Treating High Cholesterol
Cholesterol is essential in the body. It’s found in every cell, playing an essential role in many biological functions. It is an important part of brain and nerve cells, the prime communication system of the body. From cholesterol the body makes essential hormones such as cortisol, testosterone, estrogen and progesterone. Cholesterol is also essential for the synthesis of vitamin D in the skin from sunlight. Without cholesterol we could not survive. High levels of cholesterol can be bad, but so can low levels. We must look at cholesterol in the context of other risk factors.
It is now clear that about 50% of heart attacks occur in individuals who have “normal” cholesterol levels, or levels determined to be in the healthy range. Don’t gloss over that last sentence without really understanding what it means. In other words, using the most common screening test for cardiovascular disease actually misses half the people who are at risk. Fortunately there is a test that can identify those at risk whether they have high or normal cholesterol. Called a lipoprotein subfractionation test, it looks closely at what type of LDL you have. Considered the “bad” cholesterol, LDL or low-density lipoprotein is actually a class of cholesterol carrying molecules. In some, LDL may be larger and less dense, whereas in others it might be smaller and denser. The bottom line is that your risk depends on what type of LDL you have. With this test you can find out if you have high-risk or low-risk LDL. You can also see if you have the most protective HDL..
With the list of potential side-effects from taking a statin; including muscle damage, hormone deficiencies, low vitamin D, liver damage, depression, diabetes, and congestive heart failure; it is important to know whether your cholesterol levels really warrant taking this medication. Not only do statins block the synthesis of cholesterol, but also a very important molecule, Coenzyme Q10, which is necessary for energy production, especially in the heart and muscles.
Cardiovascular disease is strongly associated with lifestyle factors. Genetics play a role, but only in terms of how sensitive you are to external factors. Nutritional deficiencies, being sedentary, and toxic exposures are often important factors. Kids with poor diets can have atherosclerosis (calcification and hardening of the arteries). A number of natural interventions can reverse and cure cardiovascular disease if implemented early enough. This is with substantial cost savings to both individuals and insurance or government paid health care. For example, Crestor, one popular statin, costs $124 per month or more than $4.00 per dose. A natural approach to obtaining and maintaining healthy cholesterol levels will yield many other health benefits besides just reducing your risk of cardiovascular disease.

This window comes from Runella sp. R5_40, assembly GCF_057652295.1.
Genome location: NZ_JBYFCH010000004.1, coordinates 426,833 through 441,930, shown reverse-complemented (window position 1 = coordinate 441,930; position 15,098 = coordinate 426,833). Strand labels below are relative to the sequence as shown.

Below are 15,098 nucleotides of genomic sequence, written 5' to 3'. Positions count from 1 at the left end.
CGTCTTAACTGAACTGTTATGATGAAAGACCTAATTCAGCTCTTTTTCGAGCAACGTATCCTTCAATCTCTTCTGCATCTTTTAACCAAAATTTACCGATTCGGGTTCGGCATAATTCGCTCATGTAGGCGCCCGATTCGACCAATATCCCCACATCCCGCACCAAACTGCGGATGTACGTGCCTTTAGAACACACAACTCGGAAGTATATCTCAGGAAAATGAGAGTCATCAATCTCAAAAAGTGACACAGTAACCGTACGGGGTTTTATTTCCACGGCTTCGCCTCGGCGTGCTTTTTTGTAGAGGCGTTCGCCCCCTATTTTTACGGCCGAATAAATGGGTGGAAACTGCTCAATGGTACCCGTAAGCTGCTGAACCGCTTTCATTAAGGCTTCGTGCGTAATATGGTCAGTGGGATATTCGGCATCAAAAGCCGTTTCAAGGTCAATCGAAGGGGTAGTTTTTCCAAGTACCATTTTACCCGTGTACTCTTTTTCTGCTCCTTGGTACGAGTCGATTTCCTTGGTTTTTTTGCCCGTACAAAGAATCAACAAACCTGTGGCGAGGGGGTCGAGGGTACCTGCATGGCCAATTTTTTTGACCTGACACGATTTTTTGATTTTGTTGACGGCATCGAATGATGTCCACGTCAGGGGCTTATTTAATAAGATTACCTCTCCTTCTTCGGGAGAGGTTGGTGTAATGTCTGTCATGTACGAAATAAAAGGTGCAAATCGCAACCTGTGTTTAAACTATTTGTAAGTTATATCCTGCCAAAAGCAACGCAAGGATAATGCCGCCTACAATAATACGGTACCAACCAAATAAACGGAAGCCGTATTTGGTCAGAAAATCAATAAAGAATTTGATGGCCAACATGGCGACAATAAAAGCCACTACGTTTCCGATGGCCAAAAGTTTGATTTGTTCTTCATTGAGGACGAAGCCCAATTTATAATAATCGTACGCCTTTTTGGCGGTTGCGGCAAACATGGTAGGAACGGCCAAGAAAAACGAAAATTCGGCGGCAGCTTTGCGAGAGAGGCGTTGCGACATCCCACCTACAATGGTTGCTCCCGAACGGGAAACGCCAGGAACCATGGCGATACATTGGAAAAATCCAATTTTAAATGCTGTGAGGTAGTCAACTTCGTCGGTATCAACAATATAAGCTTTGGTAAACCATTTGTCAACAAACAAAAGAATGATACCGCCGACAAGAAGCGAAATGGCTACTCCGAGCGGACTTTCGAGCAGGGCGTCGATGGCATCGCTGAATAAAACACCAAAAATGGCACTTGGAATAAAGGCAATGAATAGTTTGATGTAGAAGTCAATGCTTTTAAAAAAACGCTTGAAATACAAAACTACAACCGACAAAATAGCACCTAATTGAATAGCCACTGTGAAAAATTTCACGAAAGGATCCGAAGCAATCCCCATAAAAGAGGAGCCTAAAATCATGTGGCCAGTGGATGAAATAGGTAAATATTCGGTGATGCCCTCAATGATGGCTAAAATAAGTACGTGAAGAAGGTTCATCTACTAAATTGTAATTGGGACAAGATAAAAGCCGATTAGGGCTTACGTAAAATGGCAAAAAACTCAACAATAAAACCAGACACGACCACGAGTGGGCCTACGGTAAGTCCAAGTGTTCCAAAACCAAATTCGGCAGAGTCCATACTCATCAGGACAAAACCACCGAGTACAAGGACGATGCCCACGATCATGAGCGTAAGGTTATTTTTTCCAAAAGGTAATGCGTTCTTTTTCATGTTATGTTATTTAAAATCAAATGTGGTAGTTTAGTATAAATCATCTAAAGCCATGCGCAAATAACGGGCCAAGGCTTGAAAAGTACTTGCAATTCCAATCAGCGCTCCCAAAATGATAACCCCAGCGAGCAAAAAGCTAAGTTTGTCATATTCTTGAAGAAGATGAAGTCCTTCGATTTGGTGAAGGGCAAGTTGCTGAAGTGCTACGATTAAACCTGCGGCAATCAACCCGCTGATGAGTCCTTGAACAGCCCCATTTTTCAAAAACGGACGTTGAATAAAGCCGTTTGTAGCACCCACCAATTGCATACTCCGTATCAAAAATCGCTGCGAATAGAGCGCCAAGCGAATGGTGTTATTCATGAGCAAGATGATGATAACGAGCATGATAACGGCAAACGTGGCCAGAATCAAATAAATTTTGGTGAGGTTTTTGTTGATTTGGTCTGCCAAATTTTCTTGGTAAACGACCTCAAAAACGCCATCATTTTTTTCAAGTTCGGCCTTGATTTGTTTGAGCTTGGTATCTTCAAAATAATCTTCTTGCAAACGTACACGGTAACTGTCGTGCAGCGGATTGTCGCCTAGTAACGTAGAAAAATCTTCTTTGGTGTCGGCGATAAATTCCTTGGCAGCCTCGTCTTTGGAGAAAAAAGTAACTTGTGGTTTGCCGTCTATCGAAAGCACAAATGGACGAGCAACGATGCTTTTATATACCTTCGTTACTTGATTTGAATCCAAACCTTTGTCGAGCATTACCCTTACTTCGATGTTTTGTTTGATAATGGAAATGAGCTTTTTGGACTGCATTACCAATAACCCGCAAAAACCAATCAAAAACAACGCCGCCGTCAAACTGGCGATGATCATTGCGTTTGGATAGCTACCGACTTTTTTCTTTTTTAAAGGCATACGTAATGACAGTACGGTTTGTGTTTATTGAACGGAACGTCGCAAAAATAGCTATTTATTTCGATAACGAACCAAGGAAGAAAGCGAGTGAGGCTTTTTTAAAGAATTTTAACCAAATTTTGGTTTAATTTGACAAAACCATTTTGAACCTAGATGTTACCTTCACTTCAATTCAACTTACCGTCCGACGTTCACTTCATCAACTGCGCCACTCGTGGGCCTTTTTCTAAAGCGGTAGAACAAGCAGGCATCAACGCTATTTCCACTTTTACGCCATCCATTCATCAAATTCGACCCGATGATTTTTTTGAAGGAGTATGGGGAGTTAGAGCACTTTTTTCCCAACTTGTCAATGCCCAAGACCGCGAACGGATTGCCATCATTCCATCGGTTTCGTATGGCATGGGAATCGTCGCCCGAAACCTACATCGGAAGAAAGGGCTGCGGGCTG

The advice to avoid dietary cholesterol is really misguided in most cases. Avoiding unhealthy animal products, such as nitrate laden meats, fried or charred meats and eggs, is better advice. Eating free-range meat, poultry and eggs that are cooked so as not to damage or oxidize the cholesterol and fats can be part of a healthy diet. It has long been known that dietary cholesterol intake does little to directly affect blood cholesterol levels. Cholesterol in the blood stream is controlled and synthesized by the liver. Cholesterol levels climb more from a refined diet of simple carbs and sugar, not enough fiber, lack of exercise, and states of chronic stress.
Whether you know you have high cholesterol or not, it’s a good idea to be screened to determine your risk of a heart attack or stroke. Instead of getting the standard cholesterol test from you doctor, consider getting the subfractionation test and take control of your health. Contact Dr. Graves for more information on the test and natural approaches to cholesterol management.